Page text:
Why Language Matters
Language is the most essential element of sapient communication, and it is also inherently tied to magic. Some forms of magic derive power from describing things, and some react to the intent of the one wielding it. Each plane and each power that presides over it has their own relationship to language, meaning, and definition, and that relates to how their powers originate and are wielded. It may also influence how those powers can be bound and restricted.
Developing a thematic archetype for each kind of magical language helps people to engage with the cultures and minds that produced it.
The runic alphabet of Demons is fitting of the way in which Vul'karik rules. In his obsessive quest for dominance, there can be nothing which is not named, and the language is insistent upon both correctness and standardization. There are no loan-words in Necromantic Runes, and there is no innovation which does not originate from existing forms. Every spell or enchantment is a derivation on a set number of original phonemes that were laid down by Vul'karik himself at the dawn of time.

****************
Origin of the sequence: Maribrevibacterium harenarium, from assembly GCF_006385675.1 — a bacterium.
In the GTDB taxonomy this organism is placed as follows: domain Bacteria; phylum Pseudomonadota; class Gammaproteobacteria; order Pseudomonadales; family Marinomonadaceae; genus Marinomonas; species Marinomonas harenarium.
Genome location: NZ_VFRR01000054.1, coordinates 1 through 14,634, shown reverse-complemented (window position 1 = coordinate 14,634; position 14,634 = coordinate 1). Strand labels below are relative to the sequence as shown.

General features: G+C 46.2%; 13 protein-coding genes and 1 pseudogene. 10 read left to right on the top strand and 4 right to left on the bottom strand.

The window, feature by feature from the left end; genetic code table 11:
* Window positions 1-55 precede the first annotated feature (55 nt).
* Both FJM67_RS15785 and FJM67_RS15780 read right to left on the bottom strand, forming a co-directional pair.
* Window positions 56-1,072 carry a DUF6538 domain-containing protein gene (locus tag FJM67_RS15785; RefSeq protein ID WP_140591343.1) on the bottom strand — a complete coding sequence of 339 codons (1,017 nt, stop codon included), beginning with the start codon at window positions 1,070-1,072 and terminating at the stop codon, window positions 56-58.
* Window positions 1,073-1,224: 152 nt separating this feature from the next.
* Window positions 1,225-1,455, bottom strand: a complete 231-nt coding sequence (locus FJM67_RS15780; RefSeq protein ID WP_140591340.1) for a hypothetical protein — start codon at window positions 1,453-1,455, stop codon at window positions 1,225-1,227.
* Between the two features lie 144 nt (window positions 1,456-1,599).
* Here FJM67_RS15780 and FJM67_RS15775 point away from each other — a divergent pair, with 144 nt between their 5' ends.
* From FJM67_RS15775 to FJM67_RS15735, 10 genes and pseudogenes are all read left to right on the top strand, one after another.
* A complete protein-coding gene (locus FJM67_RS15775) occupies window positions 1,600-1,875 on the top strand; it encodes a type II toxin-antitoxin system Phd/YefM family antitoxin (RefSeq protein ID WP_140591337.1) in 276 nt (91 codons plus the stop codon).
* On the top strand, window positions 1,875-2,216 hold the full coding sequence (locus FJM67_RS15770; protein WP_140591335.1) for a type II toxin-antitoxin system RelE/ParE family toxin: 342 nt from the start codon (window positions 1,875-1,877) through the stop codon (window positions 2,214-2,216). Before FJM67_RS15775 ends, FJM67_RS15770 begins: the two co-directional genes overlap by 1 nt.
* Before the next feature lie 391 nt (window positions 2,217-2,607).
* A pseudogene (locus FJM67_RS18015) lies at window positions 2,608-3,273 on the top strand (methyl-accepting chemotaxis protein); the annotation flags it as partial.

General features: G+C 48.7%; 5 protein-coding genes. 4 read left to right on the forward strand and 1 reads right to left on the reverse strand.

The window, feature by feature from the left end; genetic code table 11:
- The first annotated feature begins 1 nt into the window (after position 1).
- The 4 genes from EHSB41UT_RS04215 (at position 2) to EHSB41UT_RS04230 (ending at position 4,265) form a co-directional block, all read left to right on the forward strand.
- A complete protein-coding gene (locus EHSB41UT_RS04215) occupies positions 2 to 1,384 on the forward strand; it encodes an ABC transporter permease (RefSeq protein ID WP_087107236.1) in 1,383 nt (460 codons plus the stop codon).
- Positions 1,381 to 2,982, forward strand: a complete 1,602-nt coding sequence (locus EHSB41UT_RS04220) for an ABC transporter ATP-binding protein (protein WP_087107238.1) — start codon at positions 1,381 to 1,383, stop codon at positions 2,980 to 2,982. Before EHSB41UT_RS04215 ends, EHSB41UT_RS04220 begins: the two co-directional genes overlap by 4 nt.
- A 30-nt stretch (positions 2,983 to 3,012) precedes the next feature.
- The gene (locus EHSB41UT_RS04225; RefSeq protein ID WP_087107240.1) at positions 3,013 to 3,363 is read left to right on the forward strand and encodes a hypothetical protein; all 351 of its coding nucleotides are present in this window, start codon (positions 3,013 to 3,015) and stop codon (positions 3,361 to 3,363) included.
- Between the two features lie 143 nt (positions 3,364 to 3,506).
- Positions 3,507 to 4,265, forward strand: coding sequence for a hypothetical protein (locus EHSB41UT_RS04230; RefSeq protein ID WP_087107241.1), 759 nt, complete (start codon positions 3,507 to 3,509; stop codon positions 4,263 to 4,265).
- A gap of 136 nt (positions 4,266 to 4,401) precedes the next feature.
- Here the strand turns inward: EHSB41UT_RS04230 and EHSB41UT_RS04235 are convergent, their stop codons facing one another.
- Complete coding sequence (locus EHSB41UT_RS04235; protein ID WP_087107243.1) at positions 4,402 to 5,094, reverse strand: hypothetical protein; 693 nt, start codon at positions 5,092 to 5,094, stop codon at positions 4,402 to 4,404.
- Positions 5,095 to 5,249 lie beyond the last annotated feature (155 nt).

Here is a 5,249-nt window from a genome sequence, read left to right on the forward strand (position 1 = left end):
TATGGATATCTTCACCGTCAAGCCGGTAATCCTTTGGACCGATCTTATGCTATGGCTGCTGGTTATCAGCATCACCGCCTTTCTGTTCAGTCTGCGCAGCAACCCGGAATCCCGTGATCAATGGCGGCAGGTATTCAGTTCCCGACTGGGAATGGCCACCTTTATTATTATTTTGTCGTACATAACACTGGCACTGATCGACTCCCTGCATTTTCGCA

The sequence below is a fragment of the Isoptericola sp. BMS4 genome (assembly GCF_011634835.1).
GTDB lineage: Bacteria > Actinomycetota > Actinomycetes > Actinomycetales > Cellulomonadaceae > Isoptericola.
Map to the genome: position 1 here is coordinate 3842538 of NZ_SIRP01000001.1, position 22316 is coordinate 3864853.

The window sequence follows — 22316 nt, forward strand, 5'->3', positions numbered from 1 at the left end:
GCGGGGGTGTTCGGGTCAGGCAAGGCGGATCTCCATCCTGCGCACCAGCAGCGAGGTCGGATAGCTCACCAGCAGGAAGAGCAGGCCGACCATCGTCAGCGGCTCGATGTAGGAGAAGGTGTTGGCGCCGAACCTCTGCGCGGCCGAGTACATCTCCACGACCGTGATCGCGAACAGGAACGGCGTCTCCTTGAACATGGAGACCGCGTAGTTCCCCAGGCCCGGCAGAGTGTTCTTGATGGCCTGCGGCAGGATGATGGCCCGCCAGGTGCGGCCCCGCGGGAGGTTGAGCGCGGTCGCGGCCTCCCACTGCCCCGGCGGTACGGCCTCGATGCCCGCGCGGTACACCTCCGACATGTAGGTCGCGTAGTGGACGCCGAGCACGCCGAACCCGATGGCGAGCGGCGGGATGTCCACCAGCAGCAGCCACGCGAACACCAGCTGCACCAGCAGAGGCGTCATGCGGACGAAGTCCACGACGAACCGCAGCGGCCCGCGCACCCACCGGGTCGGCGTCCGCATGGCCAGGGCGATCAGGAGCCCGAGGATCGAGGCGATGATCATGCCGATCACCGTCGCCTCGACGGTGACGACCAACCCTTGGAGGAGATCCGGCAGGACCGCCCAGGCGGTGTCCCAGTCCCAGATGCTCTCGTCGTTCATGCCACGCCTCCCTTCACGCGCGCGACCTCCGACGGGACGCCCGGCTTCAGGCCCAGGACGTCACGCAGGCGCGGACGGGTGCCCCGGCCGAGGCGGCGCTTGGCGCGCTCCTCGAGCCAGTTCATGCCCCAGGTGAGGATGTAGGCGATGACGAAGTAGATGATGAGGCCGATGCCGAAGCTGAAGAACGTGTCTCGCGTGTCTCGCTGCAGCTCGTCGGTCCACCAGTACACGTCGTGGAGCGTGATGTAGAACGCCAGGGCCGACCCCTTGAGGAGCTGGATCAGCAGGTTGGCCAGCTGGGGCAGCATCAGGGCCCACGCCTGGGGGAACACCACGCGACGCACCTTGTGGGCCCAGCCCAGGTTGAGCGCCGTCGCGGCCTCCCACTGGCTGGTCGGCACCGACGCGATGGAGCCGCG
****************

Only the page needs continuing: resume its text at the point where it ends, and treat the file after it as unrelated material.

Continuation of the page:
In many ways that makes this the closest runic language to the original language of the Eidolons before their separation, as Vul'karik is averse to change. Though, as it's impossible to reduce the vast power of the ancient Eidolons down to a single alphabet, such a comparison is somewhat misleading. Still, the language of demons and necromancers retains original thought-forms (in the form of basic runic symbols manifesting their intent) from the earliest known era of the universe.
A mastery of the exacting and precise symbology of Vul'karik can confer substantial power on a master of the Necromantic craft, though the study required to reach that level of technique is staggering and books on extraplanar language are rare indeed. There are also rumors that the inner part of a demon's chitinous shell grows natural runic patterns, making them invaluable for those who wish to learn the dark arts, but since none have been seen in a long time it is difficult to say how true this is.